The keynote speakers at the "Law in Scotland" conference posed some challenges, and offered some insights, for solicitors attempting to cope with a changing business environment

Can you imagine Richard Branson running a firm of Scottish solicitors? No, it’s not easy. But those who attended the Society’s “Law in Scotland” conference last month would probably agree that he would have a go if he thought it worth his while – and that his ability to think differently, coupled with his determination to minimise risks, is a sound foundation for business success in almost any context.

Steering a way forward through a period of rapid change was the theme of the event, and the two keynote speakers, in their different ways, were out to get our habit-bound profession thinking change – or risk seeing the world leave it behind.

Both Roger Flynn, who left Branson’s dynamic enterprise for the lumbering giant that was (is?) British Airways, and Tim Harford, the “Undercover Economist”, who presented some illuminating thoughts on how to experiment when you don’t know what it is you are trying to achieve, pushed us to understand the mental processes that can either help or hinder successful innovation.

Why might Branson even think of running a legal practice? Because of the Virgin mindset, described by Flynn as “Anything is possible”. Even something that didn’t work last year, if circumstances suggest taking a further look. The train business was a different sort of animal for him to take on, but he did it; he invested £50 million in mobile phones and sold the venture a few years later for close to £1 billion.

Basically what he does, Flynn continued, is look for market opportunities – evidenced by confusion in the customer base and complacency in the competition – and ask what will work better for the public, bringing the Virgin customer service ethos to the task.

Barriers in the mind

You may well not have a clear picture of where you should be going. Should that deter you from trying something new? Not according to Harford, who illustrated his point with Unilever’s “trial and error” approach to design – try a number of variations, see what works best, then work on variations on that variation, and so on for three or four stages, until you have something that works infinitely better than your first model even if you can’t explain why.

A particularly pertinent question he posed for a legal audience was “Why do we find it so hard to let go of traditional methods?”, an issue he answered by identifying three barriers to experimentation.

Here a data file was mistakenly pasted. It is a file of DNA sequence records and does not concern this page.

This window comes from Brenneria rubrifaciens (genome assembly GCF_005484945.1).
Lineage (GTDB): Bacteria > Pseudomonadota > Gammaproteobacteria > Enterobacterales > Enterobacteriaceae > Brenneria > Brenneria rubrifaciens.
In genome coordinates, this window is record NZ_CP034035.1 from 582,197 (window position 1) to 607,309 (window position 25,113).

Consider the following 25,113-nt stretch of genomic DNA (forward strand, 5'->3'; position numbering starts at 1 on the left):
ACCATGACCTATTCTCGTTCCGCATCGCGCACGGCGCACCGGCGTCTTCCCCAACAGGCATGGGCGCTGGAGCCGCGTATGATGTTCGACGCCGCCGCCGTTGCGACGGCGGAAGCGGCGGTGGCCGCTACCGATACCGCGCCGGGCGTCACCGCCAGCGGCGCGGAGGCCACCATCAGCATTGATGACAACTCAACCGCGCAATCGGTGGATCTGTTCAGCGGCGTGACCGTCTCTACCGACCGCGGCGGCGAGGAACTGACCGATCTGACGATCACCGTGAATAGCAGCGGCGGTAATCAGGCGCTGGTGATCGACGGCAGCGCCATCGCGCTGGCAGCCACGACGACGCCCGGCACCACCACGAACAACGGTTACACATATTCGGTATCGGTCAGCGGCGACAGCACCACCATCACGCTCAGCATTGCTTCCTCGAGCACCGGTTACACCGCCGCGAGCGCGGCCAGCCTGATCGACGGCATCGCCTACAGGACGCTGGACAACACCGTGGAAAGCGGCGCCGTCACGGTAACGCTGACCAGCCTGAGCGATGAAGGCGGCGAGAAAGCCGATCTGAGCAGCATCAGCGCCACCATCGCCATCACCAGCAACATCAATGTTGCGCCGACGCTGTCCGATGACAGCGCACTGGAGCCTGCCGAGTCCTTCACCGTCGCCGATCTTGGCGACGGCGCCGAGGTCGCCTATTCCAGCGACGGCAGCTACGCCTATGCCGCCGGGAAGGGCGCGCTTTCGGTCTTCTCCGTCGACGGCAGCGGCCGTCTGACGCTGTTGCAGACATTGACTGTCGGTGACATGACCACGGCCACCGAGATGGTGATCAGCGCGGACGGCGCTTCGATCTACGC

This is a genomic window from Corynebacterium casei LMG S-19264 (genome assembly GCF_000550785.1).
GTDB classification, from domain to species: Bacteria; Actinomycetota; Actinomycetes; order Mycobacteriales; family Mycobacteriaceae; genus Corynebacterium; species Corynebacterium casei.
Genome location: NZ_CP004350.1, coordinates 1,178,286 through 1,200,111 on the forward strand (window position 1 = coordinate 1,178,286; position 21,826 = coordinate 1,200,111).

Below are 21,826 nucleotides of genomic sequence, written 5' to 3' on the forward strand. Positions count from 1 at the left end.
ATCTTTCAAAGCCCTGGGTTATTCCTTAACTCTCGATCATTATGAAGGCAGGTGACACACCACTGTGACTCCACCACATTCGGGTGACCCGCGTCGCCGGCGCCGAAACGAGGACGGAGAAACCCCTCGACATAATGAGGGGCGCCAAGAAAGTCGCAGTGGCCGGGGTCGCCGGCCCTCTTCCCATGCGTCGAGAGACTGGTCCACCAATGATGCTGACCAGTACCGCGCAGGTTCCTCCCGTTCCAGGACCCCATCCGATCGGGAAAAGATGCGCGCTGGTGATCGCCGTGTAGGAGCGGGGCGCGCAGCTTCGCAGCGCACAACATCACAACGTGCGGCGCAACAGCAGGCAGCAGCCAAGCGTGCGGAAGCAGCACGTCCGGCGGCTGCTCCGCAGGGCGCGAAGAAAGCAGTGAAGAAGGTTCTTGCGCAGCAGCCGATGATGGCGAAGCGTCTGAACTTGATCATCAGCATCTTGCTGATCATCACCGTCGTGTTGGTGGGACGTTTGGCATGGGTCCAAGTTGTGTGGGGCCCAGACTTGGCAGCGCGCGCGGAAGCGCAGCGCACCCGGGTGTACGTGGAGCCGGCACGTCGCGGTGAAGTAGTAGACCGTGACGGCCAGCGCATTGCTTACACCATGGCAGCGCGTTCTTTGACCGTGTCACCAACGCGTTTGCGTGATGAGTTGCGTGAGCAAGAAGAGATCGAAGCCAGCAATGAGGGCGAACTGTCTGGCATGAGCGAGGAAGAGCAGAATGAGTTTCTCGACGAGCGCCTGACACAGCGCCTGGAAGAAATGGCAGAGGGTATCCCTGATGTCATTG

The first is the problem of conformity: if everyone else is convinced that answer A is correct, it’s hard for you to stand up and say you favour answer B, even if you’re sure it’s actually the right one. Secondly, lines of communication may not work well enough to convey the message to the right people about when something works and when it doesn’t. And the third is people’s attitude to risk, and failure – the “Deal or No Deal” mindset that sometimes results in a person reacting to losing by taking ever bigger risks, and most likely losing even more. “You must be comfortable with failing every now and then, in order to succeed”, Harford said.

There was much more about mindsets. Harford opened his talk with the story of epidemiologist Dr Archie Cochrane, who came up with the label “the God complex” for people who think they understand a situation when they don’t – applying it, among other situations, to the leading cardiologists who were convinced their patients stood a better chance of recovery in hospital than at home, until a study by Cochrane proved them wrong.

According to Cochrane, Harford explained, you sometimes have to force people to face the complexity of a situation. The economist added: “The more I study the economy, the more I think his message is true. It’s getting more complex by the day.” Cochrane’s approach was to ask: “What is it I need to learn? What experiment do I need to run?”, as a way of solving problems when you don’t really understand the problem. That led us to the Unilever illustration.

Top players

Flynn, meanwhile, expanded on the attitudes of others in your organisation, grouping them into:

  • the high energy, positive attitude “players” – the inspirational types who are the driving forces for change;
  • the low energy, positive attitude “spectators” – those who like the players’ ideas but claim they are too busy to help make them happen;
  • the low energy, negative attitude “walking dead” – who don’t believe in the proposed actions and have a poor attitude to carrying them out;
  • and the high energy, negative attitude “well poisoners” – who engage in active, but perhaps subtle opposition, or even sabotage, and need to be managed into another set or out of the company.

If you don’t have about a third of your people in the “players” box, Flynn added, you have an uphill task to make any change happen.

And your own qualities, as someone driving change? Are you clear as to your vision and strategy? Have you thought about your business model? Can you convert people into “players”? Are you being the leader that they need you to be?

Branson’s other big strength, Flynn told us, was his ability to “de-risk” – reducing his exposure to a minimum by always pushing for a better deal.

But as Flynn said, Branson isn’t afraid to try things, and Flynn’s concluding quote (from actor Will Rogers) summed up the balance of risk and reward: “You’ve got to go out on a limb sometimes, because that’s where the fruit is.” 

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